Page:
For all those believers out there, the search is over. The elusive yeti has finally been found — at least, the crab version. Scientists have discovered a third species of the yeti crab, known as Kiwa tyleri, living 8,500 feet below the surface in the waters off Antarctica in one of the harshest environments imaginable.

This blind white hairy-armed yeti crab, found to range in size from under an inch to around six inches in length, requires very specific conditions to live. So specific, and so uninhabitable for other creatures that scientists had to rely on a nifty piece of technology to obtain their research.

By controlling a remote-operated vehicle, researchers were able to go reach the hydrothermal vents of East Scotia Ridge and bring a few specimens back to the surface for further study.

The crabs live in a zone sandwiched between the extremely cold water that hovers just above freezing and the hydrothermal vents that emit water that can reach temperatures of more than 700 degrees Fahrenheit. They can't take the extreme cold or the extreme heat, so they live in that little pocket between, making their habitable space small and very specific. If they go too far into the cold or too far into the hot water, they die.

"We knew immediately that we'd found something tremendously novel and unique in hydrothermal vent research," said study leader Sven Thatje, an ecologist at the University of Southampton.

Because the yeti crab's habitat is so limited, they cluster together. Thatje described the crabs as "like beans in a jar, filling every available space." In fact, they found that around 700 individuals could occupy the same 11 square feet of space.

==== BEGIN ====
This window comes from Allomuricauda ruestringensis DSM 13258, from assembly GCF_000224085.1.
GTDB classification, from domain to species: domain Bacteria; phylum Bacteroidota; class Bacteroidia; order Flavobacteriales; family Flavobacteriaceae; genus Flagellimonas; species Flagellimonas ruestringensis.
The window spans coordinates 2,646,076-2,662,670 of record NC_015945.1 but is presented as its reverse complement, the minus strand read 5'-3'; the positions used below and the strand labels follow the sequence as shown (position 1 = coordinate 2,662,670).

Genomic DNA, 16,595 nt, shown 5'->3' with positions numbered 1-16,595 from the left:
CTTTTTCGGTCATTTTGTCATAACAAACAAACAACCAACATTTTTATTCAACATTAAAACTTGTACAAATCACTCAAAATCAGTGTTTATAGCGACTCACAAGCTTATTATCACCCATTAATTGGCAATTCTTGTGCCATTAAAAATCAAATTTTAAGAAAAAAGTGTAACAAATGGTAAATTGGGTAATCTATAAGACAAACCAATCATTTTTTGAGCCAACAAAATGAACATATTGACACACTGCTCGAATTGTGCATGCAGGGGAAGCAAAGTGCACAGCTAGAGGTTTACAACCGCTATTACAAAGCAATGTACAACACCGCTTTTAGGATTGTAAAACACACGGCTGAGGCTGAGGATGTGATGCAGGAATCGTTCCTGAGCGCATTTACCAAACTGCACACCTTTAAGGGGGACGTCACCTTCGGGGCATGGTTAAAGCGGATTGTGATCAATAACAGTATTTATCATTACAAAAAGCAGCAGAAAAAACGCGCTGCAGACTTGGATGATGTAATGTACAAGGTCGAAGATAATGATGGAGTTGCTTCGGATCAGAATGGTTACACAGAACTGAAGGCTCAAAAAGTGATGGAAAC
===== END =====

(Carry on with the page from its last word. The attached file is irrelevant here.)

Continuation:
A mob of yeti crabs cover a hydrothermal vent in an effort to survive the harshness of the deep ocean floorA mob of yeti crabs cover a hydrothermal vent in an effort to survive the harshness of the deep ocean floor. (Photo: PLOS One)

Unlike the males, the females don't always get to stay in that safety zone. Scientists speculate that some females went to the colder water to successfully lay their eggs. This isn't easy on the brooding mothers, according to the study, because they often can be seen with a deteriorated shell and highly worn setae, meaning that the bristly hair-like substance on their arms and chest shows damage.

And the news just gets worse for the females. "Females that move off-site do not feed; in fact, they starve," said Thatje. The researcher believes that once the females leave the warmth of the vents, they never make it back, lacking the strength to return to the group.

Since the crustaceans live so far below the surface, they can't access the sun like so many other species. Instead, they have to create their own food by growing bacteria on their setae, showing that those hairy arms aren't just ornamental. They are an integral part of the crab's design.

And, breaking tradition from their two relatives, the Kiwa puravida and K. hirsute, this new type of yeti crab also grow setae on their chests, prompting the researchers to playfully nickname the kiwa tyleri "the Hoff crab," referring to "Baywatch" star David Hasselhoff, who was famous for showing off his hairy chest.

The chest setae likely enable the crab to grab bacteria from the vent chimneys.

LiveScience notes that another adaption discussed in the study is the spikes on the end of the crabs' legs, helping them to be more effective climbers. Thatje explained, "This is a significant advance in its evolution, and differentiates it from the other known yeti crabs, which clearly do not possess the ability to climb vent chimneys."

More research is still being done to learn about the yeti crabs, which up until 2005 were still unknown to humans. It’s possible that more species exist, and it's certain that more information can be learned about the species scientists have already identified.

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